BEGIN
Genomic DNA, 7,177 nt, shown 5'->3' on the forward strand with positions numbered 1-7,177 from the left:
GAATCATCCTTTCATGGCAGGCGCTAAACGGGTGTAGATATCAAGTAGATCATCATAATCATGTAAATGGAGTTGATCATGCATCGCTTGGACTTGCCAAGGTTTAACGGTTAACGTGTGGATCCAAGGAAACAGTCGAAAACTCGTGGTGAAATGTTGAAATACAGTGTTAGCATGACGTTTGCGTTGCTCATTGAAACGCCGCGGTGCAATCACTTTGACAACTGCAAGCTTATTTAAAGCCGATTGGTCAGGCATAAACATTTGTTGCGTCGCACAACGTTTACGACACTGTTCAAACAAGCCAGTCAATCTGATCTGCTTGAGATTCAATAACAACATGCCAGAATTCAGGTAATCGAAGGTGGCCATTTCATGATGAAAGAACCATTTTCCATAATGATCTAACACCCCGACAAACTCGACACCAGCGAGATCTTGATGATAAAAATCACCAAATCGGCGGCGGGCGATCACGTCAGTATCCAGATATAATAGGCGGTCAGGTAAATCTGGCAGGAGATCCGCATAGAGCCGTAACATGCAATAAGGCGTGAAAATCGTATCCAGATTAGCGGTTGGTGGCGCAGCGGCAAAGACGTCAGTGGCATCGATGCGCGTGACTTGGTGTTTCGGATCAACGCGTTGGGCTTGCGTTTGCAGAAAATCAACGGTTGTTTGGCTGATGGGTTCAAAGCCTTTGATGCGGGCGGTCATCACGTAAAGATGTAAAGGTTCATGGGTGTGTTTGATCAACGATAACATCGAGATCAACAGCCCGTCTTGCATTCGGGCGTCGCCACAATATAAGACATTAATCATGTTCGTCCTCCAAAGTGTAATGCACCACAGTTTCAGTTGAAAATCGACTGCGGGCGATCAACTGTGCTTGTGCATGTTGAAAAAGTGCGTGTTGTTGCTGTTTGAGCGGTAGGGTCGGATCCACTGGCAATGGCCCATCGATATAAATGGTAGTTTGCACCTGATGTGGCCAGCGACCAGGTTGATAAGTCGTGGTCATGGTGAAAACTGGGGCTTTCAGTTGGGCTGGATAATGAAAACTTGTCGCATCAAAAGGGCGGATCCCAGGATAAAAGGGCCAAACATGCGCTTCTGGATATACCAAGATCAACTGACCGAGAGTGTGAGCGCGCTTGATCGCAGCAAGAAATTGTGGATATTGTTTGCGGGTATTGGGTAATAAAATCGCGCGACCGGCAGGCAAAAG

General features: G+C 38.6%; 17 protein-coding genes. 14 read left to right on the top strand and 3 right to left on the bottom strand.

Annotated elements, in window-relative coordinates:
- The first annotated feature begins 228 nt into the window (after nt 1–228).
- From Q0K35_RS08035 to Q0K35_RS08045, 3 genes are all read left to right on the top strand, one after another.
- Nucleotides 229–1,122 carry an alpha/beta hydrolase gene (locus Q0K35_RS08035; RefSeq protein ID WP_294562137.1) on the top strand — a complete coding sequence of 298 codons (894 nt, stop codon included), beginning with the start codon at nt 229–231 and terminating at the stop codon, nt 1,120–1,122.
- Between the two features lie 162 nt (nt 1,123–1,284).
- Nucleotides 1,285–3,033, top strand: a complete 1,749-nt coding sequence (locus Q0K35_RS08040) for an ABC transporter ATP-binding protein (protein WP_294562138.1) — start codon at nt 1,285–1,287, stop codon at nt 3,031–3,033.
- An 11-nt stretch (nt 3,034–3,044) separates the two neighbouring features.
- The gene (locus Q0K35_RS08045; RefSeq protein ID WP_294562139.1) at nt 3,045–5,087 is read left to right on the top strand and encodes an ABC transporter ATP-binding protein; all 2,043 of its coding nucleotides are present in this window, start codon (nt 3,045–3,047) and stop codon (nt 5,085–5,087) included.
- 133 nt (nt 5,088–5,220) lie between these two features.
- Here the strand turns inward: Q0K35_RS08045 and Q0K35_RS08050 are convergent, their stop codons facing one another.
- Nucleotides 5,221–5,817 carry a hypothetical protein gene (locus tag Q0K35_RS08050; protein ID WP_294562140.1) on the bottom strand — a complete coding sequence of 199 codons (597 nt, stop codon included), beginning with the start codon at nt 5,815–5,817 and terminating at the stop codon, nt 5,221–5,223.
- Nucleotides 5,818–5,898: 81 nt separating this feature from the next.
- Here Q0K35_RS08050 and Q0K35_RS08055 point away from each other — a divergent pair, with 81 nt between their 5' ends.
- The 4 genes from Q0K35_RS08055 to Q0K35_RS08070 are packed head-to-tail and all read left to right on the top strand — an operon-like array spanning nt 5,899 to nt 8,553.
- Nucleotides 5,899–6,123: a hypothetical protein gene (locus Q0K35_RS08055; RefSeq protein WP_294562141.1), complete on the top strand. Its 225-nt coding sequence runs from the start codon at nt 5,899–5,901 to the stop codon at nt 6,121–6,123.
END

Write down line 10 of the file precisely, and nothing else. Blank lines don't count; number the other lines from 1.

- An 11-nt stretch (nt 3,034–3,044) separates the two neighbouring features.